Veterans face lengthy delay in securing mental health care
The number of armed forces personnel and veterans seeking mental health care has nearly doubled over the past decade, with particularly high levels among those who saw combat in Afghanistan or Iraq, according to a new report out today.
And the House of Commons Defence Committee warned it is still taking “too long” for veterans to access treatment, with some falling through the gaps and availability of care varying in different parts of the UK.
Last week, the Wigan Post ran a series of articles highlighting the problems faced by members of the armed forces and today’s official Ministry of Defence figures showed that 3.1 per cent of serving personnel are diagnosed with mental health conditions, twice the proportion seen in 2008/09.
But the committee warned the number of veterans with conditions such as post-traumatic stress disorder (PTSD) or depression could be three times higher, at about 10 per cent, amid concerns some may not seek help because of stigma around mental health.
Deployment to combat roles in Iraq or Afghanistan “clearly increased the likelihood of mental health conditions”, with one 2014 study finding PTSD levels of 6.9 per cent among regular troops and six per cent among reservists.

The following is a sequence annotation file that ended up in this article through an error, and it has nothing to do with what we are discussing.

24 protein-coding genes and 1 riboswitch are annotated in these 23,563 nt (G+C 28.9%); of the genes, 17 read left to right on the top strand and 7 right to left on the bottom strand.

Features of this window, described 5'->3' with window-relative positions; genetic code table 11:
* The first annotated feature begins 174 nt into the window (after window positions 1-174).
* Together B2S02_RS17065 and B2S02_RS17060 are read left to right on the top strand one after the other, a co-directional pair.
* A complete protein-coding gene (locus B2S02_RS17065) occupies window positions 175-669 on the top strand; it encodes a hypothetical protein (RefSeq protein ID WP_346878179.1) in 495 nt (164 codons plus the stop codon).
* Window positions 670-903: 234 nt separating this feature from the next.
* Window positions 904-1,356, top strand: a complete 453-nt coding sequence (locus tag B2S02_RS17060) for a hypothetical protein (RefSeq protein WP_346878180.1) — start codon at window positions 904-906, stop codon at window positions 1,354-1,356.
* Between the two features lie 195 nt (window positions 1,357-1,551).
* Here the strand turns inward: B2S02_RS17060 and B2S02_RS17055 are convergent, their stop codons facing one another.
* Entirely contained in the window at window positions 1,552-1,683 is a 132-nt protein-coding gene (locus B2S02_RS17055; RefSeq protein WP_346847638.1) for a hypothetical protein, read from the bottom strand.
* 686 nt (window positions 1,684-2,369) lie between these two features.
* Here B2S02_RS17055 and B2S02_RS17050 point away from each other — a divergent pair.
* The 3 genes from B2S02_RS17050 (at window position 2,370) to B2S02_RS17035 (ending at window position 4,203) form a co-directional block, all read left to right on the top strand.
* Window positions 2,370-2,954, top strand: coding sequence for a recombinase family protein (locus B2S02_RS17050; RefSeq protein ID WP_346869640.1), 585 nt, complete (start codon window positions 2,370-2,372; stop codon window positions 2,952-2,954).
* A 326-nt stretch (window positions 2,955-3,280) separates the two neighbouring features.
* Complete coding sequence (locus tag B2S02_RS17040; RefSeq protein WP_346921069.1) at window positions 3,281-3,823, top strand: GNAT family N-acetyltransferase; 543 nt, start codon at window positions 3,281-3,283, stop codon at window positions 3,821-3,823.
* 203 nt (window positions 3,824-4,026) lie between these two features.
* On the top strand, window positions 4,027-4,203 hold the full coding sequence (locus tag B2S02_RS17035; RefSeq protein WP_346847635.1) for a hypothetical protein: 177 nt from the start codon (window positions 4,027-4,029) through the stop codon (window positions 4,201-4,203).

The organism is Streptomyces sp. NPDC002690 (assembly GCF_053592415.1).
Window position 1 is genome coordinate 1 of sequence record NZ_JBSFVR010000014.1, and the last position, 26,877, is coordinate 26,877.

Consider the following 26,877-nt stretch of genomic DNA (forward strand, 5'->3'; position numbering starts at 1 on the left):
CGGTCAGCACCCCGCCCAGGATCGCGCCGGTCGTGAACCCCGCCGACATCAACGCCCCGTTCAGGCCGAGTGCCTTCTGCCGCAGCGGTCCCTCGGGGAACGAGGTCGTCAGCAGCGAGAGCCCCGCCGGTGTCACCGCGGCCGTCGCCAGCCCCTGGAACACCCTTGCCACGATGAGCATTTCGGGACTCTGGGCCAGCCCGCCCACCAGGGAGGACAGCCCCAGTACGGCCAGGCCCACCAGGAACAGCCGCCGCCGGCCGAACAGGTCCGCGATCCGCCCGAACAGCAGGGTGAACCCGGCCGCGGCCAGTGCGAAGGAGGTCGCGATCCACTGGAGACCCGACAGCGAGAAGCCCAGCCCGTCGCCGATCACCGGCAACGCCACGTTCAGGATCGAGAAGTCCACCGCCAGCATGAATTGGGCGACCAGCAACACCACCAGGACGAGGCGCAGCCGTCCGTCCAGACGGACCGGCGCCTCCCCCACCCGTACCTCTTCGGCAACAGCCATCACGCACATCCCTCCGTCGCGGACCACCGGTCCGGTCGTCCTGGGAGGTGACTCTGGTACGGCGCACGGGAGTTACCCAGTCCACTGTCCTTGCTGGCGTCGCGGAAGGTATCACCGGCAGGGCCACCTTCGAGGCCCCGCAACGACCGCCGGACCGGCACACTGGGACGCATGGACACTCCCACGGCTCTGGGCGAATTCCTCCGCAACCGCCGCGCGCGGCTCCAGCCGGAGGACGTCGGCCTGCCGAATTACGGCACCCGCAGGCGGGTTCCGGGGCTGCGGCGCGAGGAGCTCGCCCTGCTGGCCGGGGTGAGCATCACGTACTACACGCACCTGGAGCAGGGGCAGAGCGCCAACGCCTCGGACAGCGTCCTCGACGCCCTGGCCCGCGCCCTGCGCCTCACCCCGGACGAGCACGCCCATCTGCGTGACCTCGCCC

Other groups who are potentially more vulnerable to mental health problems include female personnel, those who leave the service early and those recruited below the age of 18, said the report.
But the cross-party MPs’ committee said it was “not only wrong, but harmful” to think that most servicemen and women are damaged by their experience in the military, stressing that the “vast majority” leave with no mental problems.
The report said that media coverage and publicity by armed forces charities had helped create a “distorted” public perception of the extent of the problem which could be increasing stigma.
“Rather than causing problems, military service can have a positive effect on an individual’s mental health,” said the report. Too much attention may be being paid to PTSD, when conditions like depression are actually more common, it said.
The report also found it is still taking too long to access treatment and levels of care vary across the UK.